Island Arts

Photographer Richard Whittaker is exhibiting his black and white photographs at the Alameda Free Library from Wednesday, April 2, through Monday, June 30, in the Regina K. Stafford Meeting Room at the Main Library, 1550 Oak St.

Whittaker is the CEO of Works & Conversations and the West Coast editor of Parabola magazine. His photography has appeared in San Francisco Magazine, The Sun and Parabola, and was recently featured at the Di Rosa Gatehouse Gallery, Green Chalk Contemporary in Monterey and Berkeley Art Center.

As part of their mission to bring cultural experiences from other islands to the Island City, Rhythmix Cultural Works (RCW) presents the Island Arts Concert series. Launching the series this year is the Cuban Maestro Fito Reinoso y sus Clasicos De Cuba (and the Classics of Cuba).

The fun starts Saturday, March 29, at 7:30 p.m. with a salsa lesson. The concert begins at 8:30 p.m.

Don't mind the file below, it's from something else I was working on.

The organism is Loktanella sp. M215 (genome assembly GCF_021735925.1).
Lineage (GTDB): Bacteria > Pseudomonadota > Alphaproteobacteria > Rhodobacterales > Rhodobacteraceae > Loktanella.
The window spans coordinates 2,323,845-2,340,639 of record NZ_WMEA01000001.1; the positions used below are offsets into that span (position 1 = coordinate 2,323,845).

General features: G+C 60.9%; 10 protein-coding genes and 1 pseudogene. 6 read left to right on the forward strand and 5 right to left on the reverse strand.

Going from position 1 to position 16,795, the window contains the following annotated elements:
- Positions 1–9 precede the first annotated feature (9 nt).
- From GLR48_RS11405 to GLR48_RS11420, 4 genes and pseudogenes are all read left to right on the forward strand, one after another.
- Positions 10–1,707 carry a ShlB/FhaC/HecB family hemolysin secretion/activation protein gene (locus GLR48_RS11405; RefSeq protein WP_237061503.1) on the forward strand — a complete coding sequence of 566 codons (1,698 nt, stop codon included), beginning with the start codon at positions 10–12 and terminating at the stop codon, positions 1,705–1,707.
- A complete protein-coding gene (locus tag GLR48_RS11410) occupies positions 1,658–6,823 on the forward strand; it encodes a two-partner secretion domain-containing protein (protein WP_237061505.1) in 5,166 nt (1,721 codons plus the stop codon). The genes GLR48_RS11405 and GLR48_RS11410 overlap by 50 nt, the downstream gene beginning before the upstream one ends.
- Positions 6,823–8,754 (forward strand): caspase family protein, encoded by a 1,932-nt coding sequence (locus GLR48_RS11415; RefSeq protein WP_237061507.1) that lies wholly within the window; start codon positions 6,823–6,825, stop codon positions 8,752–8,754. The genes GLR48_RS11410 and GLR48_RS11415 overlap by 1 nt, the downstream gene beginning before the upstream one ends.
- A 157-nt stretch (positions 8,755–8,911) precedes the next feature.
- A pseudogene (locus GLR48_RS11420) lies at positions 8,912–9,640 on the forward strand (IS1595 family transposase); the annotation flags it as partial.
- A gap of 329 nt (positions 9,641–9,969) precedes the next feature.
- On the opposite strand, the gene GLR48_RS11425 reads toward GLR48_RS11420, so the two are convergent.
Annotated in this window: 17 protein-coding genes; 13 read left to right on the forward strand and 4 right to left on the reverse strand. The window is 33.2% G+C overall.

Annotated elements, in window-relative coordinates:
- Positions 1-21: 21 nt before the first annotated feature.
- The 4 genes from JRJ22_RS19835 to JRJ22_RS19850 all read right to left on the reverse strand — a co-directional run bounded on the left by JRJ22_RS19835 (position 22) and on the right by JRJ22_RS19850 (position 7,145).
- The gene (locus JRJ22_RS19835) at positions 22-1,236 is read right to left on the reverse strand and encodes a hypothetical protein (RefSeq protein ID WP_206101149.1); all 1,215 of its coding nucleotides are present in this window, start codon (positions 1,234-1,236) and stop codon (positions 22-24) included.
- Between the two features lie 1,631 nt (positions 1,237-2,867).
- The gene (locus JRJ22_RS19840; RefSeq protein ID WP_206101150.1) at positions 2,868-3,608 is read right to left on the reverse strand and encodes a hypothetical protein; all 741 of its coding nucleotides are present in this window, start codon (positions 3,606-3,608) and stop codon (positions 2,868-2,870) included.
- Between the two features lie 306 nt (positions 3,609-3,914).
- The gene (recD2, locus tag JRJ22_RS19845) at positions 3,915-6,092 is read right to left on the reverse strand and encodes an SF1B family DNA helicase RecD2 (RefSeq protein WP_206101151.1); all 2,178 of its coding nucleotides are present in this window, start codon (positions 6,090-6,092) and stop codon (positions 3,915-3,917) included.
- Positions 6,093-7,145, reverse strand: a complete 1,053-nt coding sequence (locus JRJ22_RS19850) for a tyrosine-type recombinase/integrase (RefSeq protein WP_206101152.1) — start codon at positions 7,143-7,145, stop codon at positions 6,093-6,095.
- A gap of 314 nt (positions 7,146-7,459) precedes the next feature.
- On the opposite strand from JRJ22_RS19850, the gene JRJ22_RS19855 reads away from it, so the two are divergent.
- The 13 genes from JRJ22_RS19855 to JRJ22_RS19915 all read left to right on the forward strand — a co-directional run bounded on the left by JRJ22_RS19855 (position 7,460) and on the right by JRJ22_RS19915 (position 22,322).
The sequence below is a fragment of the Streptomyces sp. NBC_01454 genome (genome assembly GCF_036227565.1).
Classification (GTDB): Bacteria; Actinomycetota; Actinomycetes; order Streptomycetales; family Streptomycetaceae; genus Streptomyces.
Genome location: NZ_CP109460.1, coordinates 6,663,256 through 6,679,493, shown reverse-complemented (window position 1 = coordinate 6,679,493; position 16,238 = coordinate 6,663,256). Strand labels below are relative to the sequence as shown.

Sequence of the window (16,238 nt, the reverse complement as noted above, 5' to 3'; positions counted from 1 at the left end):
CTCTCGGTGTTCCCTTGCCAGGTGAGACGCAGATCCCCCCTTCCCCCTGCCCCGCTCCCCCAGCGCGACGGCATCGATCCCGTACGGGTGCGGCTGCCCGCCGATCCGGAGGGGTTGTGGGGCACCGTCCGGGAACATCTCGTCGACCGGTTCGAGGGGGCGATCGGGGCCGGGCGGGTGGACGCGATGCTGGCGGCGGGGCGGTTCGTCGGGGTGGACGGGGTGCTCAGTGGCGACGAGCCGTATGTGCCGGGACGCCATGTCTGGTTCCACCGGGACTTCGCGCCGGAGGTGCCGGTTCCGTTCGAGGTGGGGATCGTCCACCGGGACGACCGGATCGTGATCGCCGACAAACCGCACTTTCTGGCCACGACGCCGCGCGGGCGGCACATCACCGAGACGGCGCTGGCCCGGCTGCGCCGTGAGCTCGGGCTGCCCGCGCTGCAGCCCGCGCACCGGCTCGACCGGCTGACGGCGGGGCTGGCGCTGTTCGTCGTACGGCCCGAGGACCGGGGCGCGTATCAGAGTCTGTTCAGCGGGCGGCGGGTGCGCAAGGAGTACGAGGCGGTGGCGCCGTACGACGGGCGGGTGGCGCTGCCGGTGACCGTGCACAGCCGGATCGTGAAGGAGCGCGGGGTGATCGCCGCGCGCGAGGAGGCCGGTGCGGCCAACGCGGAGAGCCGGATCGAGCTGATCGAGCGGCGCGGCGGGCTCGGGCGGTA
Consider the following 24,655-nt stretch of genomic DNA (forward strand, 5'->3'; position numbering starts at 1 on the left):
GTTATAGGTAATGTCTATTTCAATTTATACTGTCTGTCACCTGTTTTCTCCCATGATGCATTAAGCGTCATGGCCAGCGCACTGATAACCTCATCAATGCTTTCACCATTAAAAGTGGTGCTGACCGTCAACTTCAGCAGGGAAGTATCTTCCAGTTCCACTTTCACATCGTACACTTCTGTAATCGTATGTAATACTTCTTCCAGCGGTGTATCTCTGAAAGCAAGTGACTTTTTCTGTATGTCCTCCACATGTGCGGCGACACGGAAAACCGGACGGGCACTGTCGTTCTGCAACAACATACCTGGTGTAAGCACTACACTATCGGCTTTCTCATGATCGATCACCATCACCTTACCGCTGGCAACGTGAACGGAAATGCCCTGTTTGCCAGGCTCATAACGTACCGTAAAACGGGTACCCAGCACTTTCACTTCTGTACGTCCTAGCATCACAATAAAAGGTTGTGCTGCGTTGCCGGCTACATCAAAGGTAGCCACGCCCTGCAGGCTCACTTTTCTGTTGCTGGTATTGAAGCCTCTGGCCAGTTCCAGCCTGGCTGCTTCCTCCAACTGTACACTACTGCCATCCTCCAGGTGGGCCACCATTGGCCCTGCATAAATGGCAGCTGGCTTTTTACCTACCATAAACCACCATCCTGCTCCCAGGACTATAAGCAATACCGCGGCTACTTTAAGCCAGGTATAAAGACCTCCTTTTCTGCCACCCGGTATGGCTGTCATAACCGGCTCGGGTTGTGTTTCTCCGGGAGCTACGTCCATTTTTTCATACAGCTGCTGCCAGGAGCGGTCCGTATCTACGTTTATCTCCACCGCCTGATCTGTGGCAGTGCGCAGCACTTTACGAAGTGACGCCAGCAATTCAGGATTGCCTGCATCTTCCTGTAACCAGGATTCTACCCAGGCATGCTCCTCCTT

A group of Alameda and East Bay artisans have announced they will be holding a boutique sale Sunday, April 6, from 10 a.m. to 4 p.m at the Harbor Bay Community Center (3195 McCartney Road).

Those interested in unique items including jewelry, floral designs, home décor, food items, art, dolls, crocheted items, soaps, goat-milk lotions, tote bags, table linens, children’s books by local authors will enjoy this event.

An artist blacksmith will be on site to sharpen knives and garden tools as well.

Students from Alameda High School (AHS) are presenting their watercolors, drawings and image transfer projects now through March 26 at Rhythmix Cultural Works’ K Gallery. The show is titled  A Brief Display of Works: Alameda High School and Charlie Milgrim.

Along with the student works some cardboard sculpture and artwork by their teacher Charlie Milgrim will be on display.

The Encinal High Drama Department is currently presenting the mega opus extravaganza: Hairspray.

Based on the 1988 John Waters film of the same name, this musical is ostensibly centered on 1960s-style dance music and “downtown” rhythm and blues; but don’t be fooled.

The music and dancing takes place on the “Corny Collins Show,” a diminutive version of “American Bandstand,” but with an audience of thousands, not the millions that Dick Clark enjoyed.

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